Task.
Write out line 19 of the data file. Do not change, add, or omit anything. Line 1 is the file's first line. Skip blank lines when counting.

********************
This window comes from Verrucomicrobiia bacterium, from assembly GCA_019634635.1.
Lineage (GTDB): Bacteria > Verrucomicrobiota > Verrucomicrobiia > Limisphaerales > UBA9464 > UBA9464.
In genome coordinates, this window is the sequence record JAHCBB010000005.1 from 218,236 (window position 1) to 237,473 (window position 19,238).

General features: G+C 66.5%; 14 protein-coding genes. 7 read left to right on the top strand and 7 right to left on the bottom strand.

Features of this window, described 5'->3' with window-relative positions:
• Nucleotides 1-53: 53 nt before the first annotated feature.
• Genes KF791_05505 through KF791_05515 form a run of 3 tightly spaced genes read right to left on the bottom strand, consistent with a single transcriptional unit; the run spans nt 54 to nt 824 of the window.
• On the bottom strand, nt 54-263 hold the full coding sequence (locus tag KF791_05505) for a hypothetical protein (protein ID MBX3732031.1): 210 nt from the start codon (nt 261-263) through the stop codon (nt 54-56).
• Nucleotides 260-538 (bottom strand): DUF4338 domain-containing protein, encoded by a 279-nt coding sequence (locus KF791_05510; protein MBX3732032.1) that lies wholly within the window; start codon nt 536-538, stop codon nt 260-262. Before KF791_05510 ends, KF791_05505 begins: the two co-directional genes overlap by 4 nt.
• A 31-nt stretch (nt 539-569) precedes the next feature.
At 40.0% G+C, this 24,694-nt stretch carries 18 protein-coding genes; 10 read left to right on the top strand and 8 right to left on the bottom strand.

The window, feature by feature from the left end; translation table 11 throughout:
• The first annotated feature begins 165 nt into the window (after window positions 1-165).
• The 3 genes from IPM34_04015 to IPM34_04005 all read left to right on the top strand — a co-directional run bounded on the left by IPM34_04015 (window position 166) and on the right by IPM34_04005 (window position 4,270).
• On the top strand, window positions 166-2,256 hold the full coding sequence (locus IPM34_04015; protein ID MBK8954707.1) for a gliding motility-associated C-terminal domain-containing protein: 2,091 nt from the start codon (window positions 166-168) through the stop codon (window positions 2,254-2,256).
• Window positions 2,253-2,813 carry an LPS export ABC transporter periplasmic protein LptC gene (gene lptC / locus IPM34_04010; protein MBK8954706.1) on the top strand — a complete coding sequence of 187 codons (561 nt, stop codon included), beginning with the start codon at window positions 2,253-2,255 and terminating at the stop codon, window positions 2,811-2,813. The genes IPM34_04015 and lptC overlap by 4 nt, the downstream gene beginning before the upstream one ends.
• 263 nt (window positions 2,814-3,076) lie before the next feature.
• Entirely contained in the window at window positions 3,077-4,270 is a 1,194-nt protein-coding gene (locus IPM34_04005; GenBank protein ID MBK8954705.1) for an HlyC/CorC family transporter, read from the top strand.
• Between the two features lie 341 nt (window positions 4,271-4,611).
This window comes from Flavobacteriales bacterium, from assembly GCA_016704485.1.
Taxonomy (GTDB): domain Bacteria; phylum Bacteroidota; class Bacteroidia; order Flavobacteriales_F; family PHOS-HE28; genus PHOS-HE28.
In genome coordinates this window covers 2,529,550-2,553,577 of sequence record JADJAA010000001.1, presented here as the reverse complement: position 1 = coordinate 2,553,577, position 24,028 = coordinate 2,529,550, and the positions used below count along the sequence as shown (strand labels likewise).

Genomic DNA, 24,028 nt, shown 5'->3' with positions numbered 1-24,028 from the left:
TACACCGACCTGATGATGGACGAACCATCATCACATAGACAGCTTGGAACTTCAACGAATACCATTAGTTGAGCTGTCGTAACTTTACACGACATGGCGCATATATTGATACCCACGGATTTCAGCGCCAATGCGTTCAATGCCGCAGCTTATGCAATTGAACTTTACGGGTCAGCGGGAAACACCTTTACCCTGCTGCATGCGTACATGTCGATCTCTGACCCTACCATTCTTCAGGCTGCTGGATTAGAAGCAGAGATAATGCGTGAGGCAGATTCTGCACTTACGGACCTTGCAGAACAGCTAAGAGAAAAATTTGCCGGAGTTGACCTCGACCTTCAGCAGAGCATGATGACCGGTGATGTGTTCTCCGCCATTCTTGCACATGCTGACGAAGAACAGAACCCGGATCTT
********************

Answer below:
• Between the two features lie 341 nt (window positions 4,271-4,611).